HOME Technology Nov 2008
Electronic effluent epidemic
Safe disposal essential
TV sets, PCs, laptops, printers, cellphones, routers, mice, games consoles and all other electronic equipment has a finite life, sooner or later the tube burns out, the disk crashes, the parts are no longer available or repair costs are higher than replacement value.

Consumers it seems are on a constant upgrade path to the latest and greatest with little thought about what happens to the old equipment; most often smaller items end up in the garbage bin and larger units are saved up for the local council inorganic collection.

What happens to them beyond that point could constitute one of the great environmental crimes of the century. In New Zealand the 450,000 or so computers people purchased eight years ago are typically destined for a landfill, where over time the brew of chemicals and heavy metals renders down into a toxic soup that leaches into the soil and ultimately the water table.

This year during October’s second national e-Day event, New Zealanders handed over 946 tonnes of old computer equipment and mobile phones which might previously have ended up in landfills. This was double the amount collected during the first e-Day in 2007.

Double the waste

According to the organizers, more than 16,600 carloads of electronic waste was dropped off at 32 centres filling 135 containers. More than 87,000 computer items including monitors, CPUs and printers were collected.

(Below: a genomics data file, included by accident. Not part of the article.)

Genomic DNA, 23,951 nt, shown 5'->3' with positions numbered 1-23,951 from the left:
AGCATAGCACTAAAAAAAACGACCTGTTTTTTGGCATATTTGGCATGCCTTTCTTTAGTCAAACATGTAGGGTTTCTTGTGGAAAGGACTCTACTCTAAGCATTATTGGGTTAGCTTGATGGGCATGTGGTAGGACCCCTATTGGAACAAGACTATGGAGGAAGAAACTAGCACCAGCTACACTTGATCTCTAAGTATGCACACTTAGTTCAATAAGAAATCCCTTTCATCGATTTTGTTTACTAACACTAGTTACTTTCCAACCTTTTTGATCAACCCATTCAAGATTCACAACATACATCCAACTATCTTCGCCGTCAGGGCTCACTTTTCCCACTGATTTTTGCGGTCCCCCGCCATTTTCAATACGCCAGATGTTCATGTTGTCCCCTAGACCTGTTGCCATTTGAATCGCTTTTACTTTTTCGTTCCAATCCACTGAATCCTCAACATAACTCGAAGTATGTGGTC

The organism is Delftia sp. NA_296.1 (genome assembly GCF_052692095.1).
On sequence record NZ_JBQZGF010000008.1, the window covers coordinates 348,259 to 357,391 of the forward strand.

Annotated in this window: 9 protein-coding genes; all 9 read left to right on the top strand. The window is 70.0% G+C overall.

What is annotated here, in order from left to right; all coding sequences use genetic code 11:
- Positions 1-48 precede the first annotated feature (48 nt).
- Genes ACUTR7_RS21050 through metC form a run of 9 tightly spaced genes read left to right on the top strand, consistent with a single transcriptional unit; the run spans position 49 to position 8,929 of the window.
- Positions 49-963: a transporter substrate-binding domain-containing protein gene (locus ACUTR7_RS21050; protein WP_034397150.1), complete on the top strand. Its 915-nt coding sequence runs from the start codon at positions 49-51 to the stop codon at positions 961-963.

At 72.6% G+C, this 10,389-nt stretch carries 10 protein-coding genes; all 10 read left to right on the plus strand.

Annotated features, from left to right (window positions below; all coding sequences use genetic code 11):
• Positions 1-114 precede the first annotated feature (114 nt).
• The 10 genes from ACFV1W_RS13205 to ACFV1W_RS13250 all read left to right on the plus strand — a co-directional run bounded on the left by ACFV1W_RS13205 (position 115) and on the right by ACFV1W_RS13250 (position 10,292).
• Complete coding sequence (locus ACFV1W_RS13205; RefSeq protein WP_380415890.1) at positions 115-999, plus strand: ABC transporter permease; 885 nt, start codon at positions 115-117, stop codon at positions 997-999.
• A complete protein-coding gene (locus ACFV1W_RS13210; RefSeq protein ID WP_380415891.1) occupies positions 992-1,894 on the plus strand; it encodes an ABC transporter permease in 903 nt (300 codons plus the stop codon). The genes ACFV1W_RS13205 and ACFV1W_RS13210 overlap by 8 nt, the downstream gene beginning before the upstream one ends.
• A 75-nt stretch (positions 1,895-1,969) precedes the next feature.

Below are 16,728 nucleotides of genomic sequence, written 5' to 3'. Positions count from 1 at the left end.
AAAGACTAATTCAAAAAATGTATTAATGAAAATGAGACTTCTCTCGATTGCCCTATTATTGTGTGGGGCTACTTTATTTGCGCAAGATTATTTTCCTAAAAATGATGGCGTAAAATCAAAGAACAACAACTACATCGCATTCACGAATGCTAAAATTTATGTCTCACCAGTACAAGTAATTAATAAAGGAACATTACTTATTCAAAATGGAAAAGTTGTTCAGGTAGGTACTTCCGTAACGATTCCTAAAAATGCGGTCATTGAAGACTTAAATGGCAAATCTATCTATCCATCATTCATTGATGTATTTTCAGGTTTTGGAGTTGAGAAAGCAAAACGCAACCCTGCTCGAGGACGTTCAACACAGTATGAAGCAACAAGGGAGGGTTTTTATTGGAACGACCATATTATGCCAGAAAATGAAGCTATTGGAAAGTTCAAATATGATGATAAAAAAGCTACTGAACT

The Computer Access New Zealand Trust (CANZ) which organised the event estimates there are more than 16 million electronic computers and TV in New Zealand, with nearly a million added each year.

All e-Day collections are handled by accredited recyclers who claim over 95 percent of the materials in a computer can be recovered and re-used, and precious metals such as copper, lead, zinc, gold and silver recovered and turned into new products.

RCN general manager Kevin Ruscoe says all electronics contain hazardous components including lead, mercury and phosper which can impact human health. "We’re trying to work with city councils who still allow old computers and CRT screens to be buried in landfills rather than disposing of them properly."

Stripped down

RCN had its origins as an IBM remarketing partner then got involved in cleaning up its own waste before expanding into the wider business of recycling. Its North Shore depot alone handles more than 100,000 items a year. About, 60,000 computers and screens are spruced up and returned to the field, the rest are stripped down and recycled through partners, whose methods allow around 99 percent of compounds and metals to be reclaimed.

"We pull all the components down, steel is re-cycled and the circuit boards are processed so all the mercury and lead is recycled or disposed of in a responsible manner. The plastics, which have a fire retardant in them, give off toxic fumes when burning and can cause cancer, so these are packaged up and disposed of separately through another company.

"It’s outrageous what we’re disposing of and we’re only getting rid of a very small percentage of what there is. The Waste Minimisation Bill will change all of that. People will no longer able to just place electronic e-waste in the ground," says Roscoe.

He says people need top start thinking responsibly. "They’re going to get charged to take it to the dump anyway so for the cost of going to McDonalds you may as well drop if off at one of our disposal sites in Auckland, Wellington or Christchurch. People are dropping off their old TVs and computers and printers to us all day everyday."

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